State lawmakers–foreseeing prompt action in the House on legislation creating a federal Office of Insurance Information as soon as Congress returns to work in early July–have decided to galvanize governors and state attorneys general in opposition to the legislation.
“NCOIL does not believe that you or other involved state officials would support a bill that would likely override state insurance laws and their related consumer protections while impacting the healthy insurance marketplace that states have built, as well as potentially lead down the dangerous path to the creation of a federal insurance regulator,” the group’s officers wrote in a letter sent June 23 to the governors and attorneys general of all 50 states.
The letter was written in response to the Insurance Information Act, or H.R. 5840, which was introduced in April by Rep. Paul Kanjorski, D-Pa., chairman of the House Financial Services Subcommittee on Capital Markets, Insurance and Government Sponsored Enterprises.
The letter was written in anticipation that the House Financial Services Committee would take up the bill before it left on June 27 for a July 4th recess.
It is now believed that the Committee will take up the legislation soon after it returns to work July 7, according to several industry lobbyists and congressional staffers who asked not to be named.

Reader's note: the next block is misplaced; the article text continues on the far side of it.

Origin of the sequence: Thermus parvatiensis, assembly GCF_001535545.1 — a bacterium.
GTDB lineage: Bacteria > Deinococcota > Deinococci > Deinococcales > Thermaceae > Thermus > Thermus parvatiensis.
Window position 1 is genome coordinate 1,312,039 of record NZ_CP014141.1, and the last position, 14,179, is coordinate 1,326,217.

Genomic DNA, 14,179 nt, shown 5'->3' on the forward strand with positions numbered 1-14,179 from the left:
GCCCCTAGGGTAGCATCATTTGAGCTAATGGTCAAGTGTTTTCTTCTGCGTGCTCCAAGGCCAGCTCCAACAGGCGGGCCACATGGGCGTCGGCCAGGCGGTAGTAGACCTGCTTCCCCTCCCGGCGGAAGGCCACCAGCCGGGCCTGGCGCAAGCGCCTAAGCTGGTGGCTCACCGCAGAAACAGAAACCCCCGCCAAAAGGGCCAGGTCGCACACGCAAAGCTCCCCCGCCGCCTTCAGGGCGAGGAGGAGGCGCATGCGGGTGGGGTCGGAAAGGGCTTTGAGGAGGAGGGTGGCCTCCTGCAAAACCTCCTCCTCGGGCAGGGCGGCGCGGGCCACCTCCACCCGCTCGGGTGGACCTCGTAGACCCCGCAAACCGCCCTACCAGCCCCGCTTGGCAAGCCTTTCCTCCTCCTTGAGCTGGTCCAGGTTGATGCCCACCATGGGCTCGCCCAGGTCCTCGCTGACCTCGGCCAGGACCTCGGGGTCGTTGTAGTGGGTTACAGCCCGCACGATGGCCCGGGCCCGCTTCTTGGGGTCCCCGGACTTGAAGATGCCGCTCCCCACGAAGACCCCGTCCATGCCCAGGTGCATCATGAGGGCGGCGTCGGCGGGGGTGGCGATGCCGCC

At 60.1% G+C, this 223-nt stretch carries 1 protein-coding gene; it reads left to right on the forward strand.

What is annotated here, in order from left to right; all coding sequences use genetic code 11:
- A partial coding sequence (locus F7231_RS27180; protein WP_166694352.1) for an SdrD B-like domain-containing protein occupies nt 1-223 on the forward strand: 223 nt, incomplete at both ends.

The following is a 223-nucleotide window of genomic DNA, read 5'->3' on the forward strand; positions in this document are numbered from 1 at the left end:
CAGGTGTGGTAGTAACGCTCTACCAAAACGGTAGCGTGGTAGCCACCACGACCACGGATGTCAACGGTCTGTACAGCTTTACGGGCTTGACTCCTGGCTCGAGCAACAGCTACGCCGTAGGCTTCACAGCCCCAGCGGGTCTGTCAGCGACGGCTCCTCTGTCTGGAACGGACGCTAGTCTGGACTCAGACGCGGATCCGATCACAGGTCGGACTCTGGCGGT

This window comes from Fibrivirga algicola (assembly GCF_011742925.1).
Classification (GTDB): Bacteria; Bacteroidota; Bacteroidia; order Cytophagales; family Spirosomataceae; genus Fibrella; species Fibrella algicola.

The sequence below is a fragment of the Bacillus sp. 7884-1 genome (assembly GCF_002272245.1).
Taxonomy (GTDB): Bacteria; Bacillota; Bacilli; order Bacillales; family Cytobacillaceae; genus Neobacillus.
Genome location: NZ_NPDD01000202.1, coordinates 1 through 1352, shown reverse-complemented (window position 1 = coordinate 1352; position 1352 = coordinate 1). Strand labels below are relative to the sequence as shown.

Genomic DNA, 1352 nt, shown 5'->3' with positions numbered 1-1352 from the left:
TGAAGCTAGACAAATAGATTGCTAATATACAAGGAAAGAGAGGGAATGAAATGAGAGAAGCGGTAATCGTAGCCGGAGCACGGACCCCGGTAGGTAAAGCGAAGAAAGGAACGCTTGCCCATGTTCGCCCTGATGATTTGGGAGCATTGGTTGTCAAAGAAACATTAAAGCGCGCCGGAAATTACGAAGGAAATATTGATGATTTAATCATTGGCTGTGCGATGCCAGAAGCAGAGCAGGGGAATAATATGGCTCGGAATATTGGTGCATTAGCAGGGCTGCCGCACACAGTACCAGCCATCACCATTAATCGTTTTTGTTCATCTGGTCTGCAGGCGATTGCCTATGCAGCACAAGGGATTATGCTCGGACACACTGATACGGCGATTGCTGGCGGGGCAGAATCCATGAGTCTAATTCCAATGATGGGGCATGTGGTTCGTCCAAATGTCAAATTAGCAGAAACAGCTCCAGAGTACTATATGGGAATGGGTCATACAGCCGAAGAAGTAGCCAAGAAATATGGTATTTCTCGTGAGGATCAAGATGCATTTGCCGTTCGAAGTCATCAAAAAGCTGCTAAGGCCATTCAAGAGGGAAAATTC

The legislation would establish an Insurance Information Office within the Treasury Department. It is designed to provide expertise to the federal government on insurance issues and work with the U.S. Trade Representatives in dealing with other countries.
NCOIL officials have expressed strong opposition to the bill, warning that it allows for the preemption of state insurance law and could serve as a precursor to the creation of an optional federal charter for insurance. They are also questioning the prominent role it created for the National Association of Insurance Commissioners, Kansas City, Mo., as an advisory body to the federal OII.